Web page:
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Beyond titles and abstracts; systematic full text search for identifying publications addressing shared decision making

Date and Location




Saturday 21 September 2013 - 10:30 - 12:00


Presenting author and contact person

Presenting author

Xavier Blanc

Contact person

Xavier Blanc
Abstract text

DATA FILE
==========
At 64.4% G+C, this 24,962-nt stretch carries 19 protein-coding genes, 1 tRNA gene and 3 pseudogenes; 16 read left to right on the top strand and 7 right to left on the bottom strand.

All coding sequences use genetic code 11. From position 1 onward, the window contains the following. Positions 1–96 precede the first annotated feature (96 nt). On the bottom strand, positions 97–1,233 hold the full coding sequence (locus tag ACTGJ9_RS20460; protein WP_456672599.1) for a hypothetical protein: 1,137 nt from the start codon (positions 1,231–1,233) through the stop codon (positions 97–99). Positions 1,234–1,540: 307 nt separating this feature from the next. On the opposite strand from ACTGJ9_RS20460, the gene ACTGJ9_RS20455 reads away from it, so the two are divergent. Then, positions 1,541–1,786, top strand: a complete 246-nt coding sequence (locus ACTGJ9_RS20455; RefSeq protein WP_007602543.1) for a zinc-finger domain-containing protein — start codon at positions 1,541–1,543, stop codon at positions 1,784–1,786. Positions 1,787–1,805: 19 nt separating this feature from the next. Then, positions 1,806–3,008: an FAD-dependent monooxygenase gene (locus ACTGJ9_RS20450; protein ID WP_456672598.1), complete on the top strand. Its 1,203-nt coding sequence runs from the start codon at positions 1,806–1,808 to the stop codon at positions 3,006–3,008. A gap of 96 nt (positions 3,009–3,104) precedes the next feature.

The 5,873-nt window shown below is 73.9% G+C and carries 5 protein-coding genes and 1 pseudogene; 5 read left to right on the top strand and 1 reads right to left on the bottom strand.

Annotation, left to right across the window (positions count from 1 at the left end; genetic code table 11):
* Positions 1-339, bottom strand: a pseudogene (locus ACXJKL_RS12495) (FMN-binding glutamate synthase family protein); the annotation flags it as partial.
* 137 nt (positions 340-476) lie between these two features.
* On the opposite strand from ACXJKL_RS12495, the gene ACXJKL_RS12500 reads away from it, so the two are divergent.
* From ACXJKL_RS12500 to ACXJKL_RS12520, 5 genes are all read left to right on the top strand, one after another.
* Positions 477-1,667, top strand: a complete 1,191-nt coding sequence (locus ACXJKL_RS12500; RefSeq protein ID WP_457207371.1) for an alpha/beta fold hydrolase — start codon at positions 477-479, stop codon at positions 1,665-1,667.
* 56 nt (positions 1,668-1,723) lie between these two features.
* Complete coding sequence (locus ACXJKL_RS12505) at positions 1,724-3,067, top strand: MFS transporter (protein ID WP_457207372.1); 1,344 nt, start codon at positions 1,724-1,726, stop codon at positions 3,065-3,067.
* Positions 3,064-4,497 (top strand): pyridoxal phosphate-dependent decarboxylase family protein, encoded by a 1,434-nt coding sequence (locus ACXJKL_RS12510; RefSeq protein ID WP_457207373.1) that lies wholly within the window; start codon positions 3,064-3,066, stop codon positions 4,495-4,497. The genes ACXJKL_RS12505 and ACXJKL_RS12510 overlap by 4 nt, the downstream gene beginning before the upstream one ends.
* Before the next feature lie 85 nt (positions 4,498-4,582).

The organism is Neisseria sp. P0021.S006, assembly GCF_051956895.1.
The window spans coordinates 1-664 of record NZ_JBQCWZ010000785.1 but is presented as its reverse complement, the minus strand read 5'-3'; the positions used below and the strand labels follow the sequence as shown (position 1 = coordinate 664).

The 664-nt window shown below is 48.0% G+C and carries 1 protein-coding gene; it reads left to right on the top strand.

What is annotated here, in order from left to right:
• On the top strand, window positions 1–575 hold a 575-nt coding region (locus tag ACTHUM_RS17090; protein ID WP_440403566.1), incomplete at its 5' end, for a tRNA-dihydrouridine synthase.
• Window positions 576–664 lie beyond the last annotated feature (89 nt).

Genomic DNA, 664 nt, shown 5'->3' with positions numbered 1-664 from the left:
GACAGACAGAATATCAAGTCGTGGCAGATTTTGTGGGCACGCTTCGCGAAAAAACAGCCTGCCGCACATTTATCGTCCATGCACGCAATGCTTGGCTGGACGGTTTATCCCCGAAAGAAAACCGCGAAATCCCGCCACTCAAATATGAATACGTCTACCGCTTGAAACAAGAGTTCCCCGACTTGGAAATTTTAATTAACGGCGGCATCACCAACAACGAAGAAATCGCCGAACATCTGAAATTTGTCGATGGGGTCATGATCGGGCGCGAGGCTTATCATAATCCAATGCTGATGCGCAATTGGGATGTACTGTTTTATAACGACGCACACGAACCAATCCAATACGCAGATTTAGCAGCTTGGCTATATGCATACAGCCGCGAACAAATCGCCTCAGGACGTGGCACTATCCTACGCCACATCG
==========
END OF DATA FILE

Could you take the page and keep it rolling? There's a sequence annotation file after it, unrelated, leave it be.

Background: Full text search permits to identify articles whose keywords appear not only in the title and abstract, but also in the discussion. Those articles, such as editorials and debates, have an impact on readers and serve the emergence of new concepts, such as shared decision making (SDM). By retrieving them, full text search may be a great tool for medical research. Objectives: To assess the validity and feasibility of full text search in major medical journals for identifying publications addressing SDM and to compare the results with a traditional PubMed search. Methods: Databases on websites of 15 high impact medical journals were searched with full text function, defined as website full text search. Publications of any type from 1996 to 2011 containing the phrase “shared decision making” or five other variants were included. The search performance was compared with a PubMed search using similar strategy. As a validation dataset, a locally stored full text corpus was made with the authorization of 6/15 journals to collect their published materials and was searched with an automated script. This was defined as downloaded full text search. Results: The website full text search identified 1285 SDM publications in 15 journals. This was ten times more than through a PubMed search of abstracts only (119 publications). When limited to the 6 collaborating journals, 614 publications were found, while the downloaded full text search retrieved 613 publications. The matching rate was 89.4% between both full text searches. Conclusions: Full text search on medical journals websites was valid and feasible. It permitted a thorough retrieval of SDM publications. However, an easy access to a larger corpus of full text publications is needed to make the most of full text search, and more generally of text mining. This could be fostered by a greater collaboration with publishers.